The company’s adjusted earnings before interest and taxes for the quarter were $15.3 million, compared with $11.5 million for the same period last year. Adjusted EBITDA was $17.2 million, compared with $13.4 million last year, a 28.5 percent increase. Consolidated net income for the quarter was $10.5 million, compared with $7.3 million, an increase of 43.6 percent.
    Ridley’s U.S. Feed Operations reported 35.5 percent increase in operating income for the period on sales growth in most species segments. Ridley Block Operations reported a 4.6 percent increase in operating income, mostly due to strong sales in the beef cattle sector. Ridley Feed Ingredients saw an 80 percent increase in operating income, due to sales volume growth and improved product mix.
    Ridley's share of net income from its interest in the Canadian operations of Masterfeeds L.P. in the second quarter improved by $1.2 million, or 350 percent, over last year on strong sales growth and $700,000 in proceeds from insurance claims.

UK poultry, egg producers can expect lower incomes

3-step process produces biofuel, animal feed simultaneously

    Researchers have developed technology for simultaneous production of biofuel and animal feed.
    From WATTAgNet:
    Japanese researchers have developed technology for simultaneous production of biofuel and animal feed without the need for off-site processing.
    The process is called the solid-state fermentation (SSF) system.
    How does the SSF system work?
    • Non-sterilized whole rice plants are packed into a round bale in the field at harvest and wrapped in polyethylene, along with a mixture containing yeast, enzymes and bacteria.
    • After an incubation period during which sugars and starch in the plant are converted by the yeast into ethanol, the ethanol is recovered through a one-step distillation.
    • The silage that remains after processing can be used as animal feed.
    A paper detailing the study was published in the journal Biotechnology for Biofuels. The process yielded up to 12.4 kg of pure ethanol from each bale, after a six-month incubation period. The system produced 10 times the amount of ethanol that is produced from traditional silage production.
    Fermentation takes longer in this system, but no extra energy is required and the ethanol contains no insoluble particles.

ND bill would exempt hog, dairy farms from anti-corporate ag law

  • Andrea Gantz
    A bill under consideration in North Dakota would exempt hog farms from the state's anti-corporate farming law.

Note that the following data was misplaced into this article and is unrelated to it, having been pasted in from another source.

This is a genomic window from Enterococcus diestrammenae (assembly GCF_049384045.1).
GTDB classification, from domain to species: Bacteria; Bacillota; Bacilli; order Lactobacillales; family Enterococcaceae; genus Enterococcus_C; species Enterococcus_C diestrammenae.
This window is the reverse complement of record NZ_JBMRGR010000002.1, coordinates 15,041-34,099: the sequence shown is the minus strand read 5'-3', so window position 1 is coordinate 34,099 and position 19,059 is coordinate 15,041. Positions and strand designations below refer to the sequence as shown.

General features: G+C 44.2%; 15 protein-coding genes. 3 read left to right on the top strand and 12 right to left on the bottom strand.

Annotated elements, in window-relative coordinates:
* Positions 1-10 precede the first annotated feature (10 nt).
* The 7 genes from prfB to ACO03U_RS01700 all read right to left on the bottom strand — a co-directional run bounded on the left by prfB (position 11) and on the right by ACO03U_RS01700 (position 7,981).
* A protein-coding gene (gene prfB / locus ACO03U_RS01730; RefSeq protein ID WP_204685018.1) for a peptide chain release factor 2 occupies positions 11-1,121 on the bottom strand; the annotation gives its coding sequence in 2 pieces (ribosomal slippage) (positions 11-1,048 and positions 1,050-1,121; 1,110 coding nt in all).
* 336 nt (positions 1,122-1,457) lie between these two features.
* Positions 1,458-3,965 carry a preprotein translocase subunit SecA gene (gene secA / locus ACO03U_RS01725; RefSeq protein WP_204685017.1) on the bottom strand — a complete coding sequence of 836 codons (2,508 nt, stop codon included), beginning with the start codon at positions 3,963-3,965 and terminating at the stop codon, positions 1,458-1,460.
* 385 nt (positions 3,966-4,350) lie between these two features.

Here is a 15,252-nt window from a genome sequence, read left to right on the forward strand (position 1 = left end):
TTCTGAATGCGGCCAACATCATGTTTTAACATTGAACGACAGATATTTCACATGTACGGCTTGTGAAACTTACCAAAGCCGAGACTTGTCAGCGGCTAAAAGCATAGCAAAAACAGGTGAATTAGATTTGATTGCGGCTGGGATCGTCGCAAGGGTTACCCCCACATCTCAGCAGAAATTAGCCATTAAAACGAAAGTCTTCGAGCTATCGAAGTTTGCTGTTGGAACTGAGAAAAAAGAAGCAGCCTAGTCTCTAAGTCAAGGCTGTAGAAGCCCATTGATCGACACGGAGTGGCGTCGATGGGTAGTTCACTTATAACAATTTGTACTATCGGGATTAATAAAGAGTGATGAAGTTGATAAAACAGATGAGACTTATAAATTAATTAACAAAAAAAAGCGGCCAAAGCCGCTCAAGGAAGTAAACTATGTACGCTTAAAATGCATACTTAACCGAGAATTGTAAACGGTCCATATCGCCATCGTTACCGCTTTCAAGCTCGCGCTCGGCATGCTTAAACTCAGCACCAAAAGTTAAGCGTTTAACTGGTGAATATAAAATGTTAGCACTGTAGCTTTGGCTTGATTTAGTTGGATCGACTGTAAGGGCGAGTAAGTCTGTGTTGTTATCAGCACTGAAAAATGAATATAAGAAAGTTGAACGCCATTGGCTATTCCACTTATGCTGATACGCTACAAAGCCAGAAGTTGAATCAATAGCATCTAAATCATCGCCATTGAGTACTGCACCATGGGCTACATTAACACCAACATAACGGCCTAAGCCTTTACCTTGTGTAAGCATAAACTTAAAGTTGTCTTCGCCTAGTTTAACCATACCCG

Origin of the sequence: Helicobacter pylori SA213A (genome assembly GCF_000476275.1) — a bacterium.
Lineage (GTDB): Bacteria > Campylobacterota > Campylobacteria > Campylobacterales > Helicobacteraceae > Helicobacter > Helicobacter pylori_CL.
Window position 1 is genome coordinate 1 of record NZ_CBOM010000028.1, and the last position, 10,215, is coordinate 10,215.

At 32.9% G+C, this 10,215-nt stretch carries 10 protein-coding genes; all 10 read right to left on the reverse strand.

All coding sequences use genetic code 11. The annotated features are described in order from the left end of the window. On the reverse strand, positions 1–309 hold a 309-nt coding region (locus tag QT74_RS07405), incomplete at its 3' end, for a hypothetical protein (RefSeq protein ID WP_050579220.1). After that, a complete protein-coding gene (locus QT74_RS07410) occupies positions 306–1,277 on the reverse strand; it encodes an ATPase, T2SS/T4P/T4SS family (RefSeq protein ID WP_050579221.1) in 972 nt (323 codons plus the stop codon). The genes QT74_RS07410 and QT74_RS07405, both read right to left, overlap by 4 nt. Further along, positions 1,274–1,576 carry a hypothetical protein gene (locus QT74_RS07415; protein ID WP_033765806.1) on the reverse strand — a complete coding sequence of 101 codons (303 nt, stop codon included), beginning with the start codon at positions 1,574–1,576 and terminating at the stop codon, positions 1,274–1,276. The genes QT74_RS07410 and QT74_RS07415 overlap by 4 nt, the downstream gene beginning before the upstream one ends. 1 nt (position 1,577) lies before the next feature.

From WATTAgNet:
    A lawmaker from North Dakota is advocating a piece of legislation that would exempt dairy and swine operations from the state’s anti-corporate farming law.
    Sen. Terry Wanzek, R-Jamestown, says that hog operations and dairy operations are in a serious decline in North Dakota, and is hopeful that the new legislation may save those industries and give a boost to the state’s agricultural economy. Dairy production in North Dakota has dropped 42 percent in the past 10 years, and swine operations are on a similar decline, according to the Bismarck Tribune.
     In addition to being a state senator, Wanzek is also a farmer.
    Under the legislation, domestic corporations and limited liability companies would be allowed to operate dairy and hog farms, as long as the operations do not take up more than 640 acres of land.
    North Dakota's law against corporate farming dates back as far as 1932. The law currently allows corporations with as many as 15 shareholders to own farms or ranches, under the stipulation that the shareholders are related.
    Wanzek began his legislative career in 1993 when he was first elected to the state’s House of Representatives. He was elected to the Senate in 1995 and served in that chamber until 2003. After a four-year hiatus, Wanzek returned to the Senate in 2007.

Poultry company applications being accepted for safety recognition awards

Monday, February 23, 2015

Hormel mulling acquisition of Applegate Farms, sources say

    Hormel Foods is said to be in advanced negotiations to acquire Applegate Farms.
    From WATTAgNet:
    Hormel Foods is in late-stage talks to acquire Applegate Farms LLC, a privately held producer of organic hot dogs, bacon and sausages, to enhance its branded protein offerings, people familiar with the matter said.
    The potential deal could mean substantial growth for the Hormel Foods, which according to the WATT Global Media Top Companies database, is the fifth largest pig processor in the U.S. and Canada, and is the parent company of Jennie-O Turkey Store, the second largest turkey company in the United States.
    A deal for Applegate Farms could be announced within days, sources who asked to remain anonymous told Reuters. The value of Applegate Farms is said to be between $600 million and $1 billion.
    Private equity firm Swander Pace invested an undisclosed amount in Applegate Farms, headquartered in Bridgewater, New Jersey, in 2009. The company was founded in 1987 by current CEO Stephen McDonnell.
    Hormel Foods’ most recent acquisition came in August 2014, when the company finalized the purchase of CytoSport Holdings Inc., the maker of sports nutrition drink Muscle Milk.
    Hormel Foods is headquartered in Austin, Minnesota. Other Hormel Foods brands include Skippy, Spam, Dinty Moore, Farmer John, Don Miguel, Lloyd’s, House of Tsang, Chi-Chi’s, Saag’s, Stagg Chili and Doña María.

Europe's companies lead animal welfare ranking

Pilgrim’s sees double-digit net income improvements in 2014, Q4

Perdue Foods names Randy Day president